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In Japanese, grammatical clauses are generally marked as such by adding a specific particle at their ends. For grammatical subjects, that particle is が. In your example sentence, the subject noun is 雨. Therefore the subject of your sentence is 雨が. Note that this is a tightly coupled single lexical unit. In other words, you cannot just insert stuff (like 明日) ...


In answer to your title question, noun+に has no special meaning at all. You should think of this に as working with the verb 徹する. This verb means "devote oneself to". The thing you are devoting yourself to is marked with に. 魔物が防御に徹するかのように動く。 The monster moves as though devoting itself to defense.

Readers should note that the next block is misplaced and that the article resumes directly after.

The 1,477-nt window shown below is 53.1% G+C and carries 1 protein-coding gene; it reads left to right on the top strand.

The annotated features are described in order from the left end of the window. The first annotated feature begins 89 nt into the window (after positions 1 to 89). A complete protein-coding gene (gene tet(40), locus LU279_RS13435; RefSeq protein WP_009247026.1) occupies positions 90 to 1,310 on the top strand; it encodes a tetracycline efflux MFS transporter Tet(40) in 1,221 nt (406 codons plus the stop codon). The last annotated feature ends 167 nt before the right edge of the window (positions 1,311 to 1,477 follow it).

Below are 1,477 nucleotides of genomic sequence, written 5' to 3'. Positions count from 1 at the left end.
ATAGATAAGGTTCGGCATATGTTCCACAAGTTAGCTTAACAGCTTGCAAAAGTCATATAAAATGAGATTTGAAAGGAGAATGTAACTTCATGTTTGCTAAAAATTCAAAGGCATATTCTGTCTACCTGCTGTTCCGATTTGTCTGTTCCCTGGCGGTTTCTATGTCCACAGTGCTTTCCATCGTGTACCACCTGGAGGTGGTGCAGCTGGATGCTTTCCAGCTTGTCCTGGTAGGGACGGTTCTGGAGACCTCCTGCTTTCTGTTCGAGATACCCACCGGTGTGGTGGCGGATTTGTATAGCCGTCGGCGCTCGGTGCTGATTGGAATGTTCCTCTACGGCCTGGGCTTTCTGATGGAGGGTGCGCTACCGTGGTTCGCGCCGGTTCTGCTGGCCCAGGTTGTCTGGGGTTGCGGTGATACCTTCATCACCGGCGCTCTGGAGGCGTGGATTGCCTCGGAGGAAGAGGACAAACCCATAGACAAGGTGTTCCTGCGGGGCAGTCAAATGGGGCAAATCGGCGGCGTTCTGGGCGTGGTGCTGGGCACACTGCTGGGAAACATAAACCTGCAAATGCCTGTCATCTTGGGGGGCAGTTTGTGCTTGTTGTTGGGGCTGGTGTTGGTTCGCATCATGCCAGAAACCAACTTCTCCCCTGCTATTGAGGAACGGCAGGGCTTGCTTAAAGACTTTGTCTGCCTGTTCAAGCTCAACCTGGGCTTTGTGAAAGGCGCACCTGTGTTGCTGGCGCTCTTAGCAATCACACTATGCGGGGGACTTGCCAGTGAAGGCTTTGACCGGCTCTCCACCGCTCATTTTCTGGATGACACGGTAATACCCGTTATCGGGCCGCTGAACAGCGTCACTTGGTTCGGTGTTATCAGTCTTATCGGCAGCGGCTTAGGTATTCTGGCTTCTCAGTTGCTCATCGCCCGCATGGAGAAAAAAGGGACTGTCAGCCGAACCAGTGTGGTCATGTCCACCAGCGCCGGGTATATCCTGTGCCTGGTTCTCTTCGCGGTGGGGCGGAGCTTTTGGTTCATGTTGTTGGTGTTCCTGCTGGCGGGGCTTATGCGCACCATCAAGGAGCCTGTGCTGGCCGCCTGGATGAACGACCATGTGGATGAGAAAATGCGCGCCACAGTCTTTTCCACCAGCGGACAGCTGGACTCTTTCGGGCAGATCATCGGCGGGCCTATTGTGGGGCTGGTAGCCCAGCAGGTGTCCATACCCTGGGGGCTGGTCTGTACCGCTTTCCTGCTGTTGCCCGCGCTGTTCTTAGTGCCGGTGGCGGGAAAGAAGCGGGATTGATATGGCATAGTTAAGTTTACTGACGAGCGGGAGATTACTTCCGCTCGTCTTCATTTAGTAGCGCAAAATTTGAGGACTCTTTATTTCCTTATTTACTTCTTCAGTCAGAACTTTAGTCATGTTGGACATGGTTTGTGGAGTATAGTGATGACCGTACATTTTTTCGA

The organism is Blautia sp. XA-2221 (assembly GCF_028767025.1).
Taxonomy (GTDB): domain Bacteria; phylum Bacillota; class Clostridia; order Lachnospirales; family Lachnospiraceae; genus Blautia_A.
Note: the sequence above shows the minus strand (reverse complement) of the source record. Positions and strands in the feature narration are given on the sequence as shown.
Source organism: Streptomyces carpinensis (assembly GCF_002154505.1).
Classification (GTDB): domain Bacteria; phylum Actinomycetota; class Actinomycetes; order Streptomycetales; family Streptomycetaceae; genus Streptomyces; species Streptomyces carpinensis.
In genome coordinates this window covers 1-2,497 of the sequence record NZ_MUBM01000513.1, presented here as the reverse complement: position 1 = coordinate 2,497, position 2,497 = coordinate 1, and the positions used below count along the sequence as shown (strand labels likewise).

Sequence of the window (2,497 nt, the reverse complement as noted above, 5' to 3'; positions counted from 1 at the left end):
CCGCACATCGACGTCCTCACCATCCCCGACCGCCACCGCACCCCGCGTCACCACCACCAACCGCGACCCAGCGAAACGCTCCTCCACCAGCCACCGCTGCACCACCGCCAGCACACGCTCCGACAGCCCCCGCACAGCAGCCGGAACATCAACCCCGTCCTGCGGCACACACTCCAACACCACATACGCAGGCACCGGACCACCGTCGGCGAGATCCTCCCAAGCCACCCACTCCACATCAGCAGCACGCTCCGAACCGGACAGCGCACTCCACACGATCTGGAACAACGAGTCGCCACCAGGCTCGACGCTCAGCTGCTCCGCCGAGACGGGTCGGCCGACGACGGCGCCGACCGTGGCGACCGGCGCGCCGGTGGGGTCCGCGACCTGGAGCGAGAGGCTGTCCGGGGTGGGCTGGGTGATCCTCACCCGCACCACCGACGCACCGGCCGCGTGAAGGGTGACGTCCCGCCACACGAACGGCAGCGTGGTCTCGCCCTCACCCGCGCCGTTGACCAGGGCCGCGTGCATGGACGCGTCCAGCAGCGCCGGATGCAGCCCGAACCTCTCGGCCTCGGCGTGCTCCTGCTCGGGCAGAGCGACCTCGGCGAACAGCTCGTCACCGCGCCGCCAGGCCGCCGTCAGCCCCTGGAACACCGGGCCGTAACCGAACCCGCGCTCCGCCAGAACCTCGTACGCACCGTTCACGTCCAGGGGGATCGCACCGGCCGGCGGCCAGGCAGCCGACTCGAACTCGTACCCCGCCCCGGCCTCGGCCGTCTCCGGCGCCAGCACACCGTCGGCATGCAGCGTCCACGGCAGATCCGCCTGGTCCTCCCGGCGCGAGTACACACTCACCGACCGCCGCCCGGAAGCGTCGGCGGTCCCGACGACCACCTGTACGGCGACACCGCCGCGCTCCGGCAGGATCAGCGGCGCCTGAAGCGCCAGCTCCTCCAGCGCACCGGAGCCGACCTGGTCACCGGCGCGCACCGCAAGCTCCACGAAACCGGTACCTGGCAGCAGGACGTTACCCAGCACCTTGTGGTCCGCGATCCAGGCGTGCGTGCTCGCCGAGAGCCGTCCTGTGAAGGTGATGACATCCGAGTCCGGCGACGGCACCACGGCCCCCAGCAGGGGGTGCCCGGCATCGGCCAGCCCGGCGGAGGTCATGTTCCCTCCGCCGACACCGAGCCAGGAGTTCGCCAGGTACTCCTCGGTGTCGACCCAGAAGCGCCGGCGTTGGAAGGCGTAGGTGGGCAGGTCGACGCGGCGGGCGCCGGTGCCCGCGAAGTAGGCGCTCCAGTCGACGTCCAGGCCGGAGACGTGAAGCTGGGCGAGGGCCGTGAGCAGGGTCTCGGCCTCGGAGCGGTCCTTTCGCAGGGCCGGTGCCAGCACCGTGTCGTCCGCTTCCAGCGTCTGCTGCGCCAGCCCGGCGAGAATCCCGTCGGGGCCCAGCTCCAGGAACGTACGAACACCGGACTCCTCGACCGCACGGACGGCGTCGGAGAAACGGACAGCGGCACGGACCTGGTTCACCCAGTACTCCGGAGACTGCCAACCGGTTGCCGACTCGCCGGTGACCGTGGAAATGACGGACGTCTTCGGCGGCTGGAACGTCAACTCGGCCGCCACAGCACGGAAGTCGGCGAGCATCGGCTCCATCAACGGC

What's the etymological linkage of 「眉{まゆ}」and「繭{まゆ}」? Ultimately, uncertain. What can we say about these etymologically? We do have some historical data on both terms. We know that both were previously read as mayo. Shogakukan's 国語大辞典【こくごだいじてん】 (KDJ) entry for 繭【まゆ】 ("cocoon") indicates that this is first attested in the 万葉集【まんようしゅう】 of 759 with a ...

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